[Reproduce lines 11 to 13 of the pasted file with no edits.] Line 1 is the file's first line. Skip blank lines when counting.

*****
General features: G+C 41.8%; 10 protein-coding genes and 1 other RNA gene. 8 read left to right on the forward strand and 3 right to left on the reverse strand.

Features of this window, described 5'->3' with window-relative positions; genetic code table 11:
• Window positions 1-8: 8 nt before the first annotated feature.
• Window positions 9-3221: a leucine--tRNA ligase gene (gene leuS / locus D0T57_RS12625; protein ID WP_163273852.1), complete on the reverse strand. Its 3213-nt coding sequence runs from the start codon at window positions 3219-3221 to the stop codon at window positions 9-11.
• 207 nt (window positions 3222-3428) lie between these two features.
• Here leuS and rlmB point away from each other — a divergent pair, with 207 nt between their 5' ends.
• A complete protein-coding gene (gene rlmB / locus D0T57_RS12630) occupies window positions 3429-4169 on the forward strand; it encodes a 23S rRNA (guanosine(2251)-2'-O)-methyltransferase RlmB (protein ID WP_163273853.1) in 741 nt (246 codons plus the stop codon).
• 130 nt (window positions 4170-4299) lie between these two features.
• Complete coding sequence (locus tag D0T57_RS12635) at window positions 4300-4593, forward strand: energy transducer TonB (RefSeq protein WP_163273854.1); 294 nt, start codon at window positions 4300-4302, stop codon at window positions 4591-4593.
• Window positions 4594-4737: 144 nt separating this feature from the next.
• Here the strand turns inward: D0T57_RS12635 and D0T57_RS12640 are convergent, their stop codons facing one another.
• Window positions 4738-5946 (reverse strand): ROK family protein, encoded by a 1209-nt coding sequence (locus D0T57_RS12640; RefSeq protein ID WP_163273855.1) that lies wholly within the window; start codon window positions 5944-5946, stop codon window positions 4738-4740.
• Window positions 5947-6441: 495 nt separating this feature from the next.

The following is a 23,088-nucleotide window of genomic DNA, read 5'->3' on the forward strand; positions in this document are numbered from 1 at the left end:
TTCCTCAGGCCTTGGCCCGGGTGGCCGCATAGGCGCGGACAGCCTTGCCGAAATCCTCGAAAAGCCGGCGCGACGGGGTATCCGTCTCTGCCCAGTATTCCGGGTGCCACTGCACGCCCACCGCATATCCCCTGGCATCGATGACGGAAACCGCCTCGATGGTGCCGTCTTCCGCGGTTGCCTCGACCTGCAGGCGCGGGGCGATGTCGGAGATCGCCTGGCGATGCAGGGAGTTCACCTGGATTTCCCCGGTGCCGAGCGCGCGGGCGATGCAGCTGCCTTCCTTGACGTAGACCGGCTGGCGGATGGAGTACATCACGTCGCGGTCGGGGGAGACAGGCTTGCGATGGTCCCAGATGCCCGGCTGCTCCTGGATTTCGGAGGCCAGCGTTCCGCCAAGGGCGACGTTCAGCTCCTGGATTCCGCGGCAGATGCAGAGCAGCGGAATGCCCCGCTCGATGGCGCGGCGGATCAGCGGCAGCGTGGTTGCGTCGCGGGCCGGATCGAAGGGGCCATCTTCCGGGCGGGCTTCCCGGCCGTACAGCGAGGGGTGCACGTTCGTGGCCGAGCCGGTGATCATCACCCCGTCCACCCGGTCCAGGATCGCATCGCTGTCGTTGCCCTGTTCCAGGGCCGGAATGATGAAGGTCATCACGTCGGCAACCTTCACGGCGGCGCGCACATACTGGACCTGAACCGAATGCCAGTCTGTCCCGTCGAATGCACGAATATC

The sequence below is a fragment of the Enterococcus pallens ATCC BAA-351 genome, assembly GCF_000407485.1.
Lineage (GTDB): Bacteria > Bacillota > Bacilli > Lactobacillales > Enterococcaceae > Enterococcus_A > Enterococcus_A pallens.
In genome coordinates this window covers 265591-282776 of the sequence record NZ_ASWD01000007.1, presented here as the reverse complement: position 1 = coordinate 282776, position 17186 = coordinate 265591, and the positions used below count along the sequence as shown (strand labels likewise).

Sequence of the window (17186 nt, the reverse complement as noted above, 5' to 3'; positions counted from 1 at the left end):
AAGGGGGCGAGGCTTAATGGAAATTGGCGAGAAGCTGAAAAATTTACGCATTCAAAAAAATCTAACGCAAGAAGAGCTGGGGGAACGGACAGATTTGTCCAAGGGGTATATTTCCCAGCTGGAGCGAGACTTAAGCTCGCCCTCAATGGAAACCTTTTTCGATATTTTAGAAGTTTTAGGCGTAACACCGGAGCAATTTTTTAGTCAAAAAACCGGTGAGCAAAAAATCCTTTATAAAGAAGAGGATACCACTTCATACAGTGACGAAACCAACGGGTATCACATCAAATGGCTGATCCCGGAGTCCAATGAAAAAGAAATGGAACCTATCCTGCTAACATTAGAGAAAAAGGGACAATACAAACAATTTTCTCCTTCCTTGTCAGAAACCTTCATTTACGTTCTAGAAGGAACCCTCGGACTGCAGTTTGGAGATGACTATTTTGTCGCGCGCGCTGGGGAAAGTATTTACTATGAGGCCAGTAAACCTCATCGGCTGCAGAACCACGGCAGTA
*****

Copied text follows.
• Here the strand turns inward: D0T57_RS12635 and D0T57_RS12640 are convergent, their stop codons facing one another.
• Window positions 4738-5946 (reverse strand): ROK family protein, encoded by a 1209-nt coding sequence (locus D0T57_RS12640; RefSeq protein ID WP_163273855.1) that lies wholly within the window; start codon window positions 5944-5946, stop codon window positions 4738-4740.
• Window positions 5947-6441: 495 nt separating this feature from the next.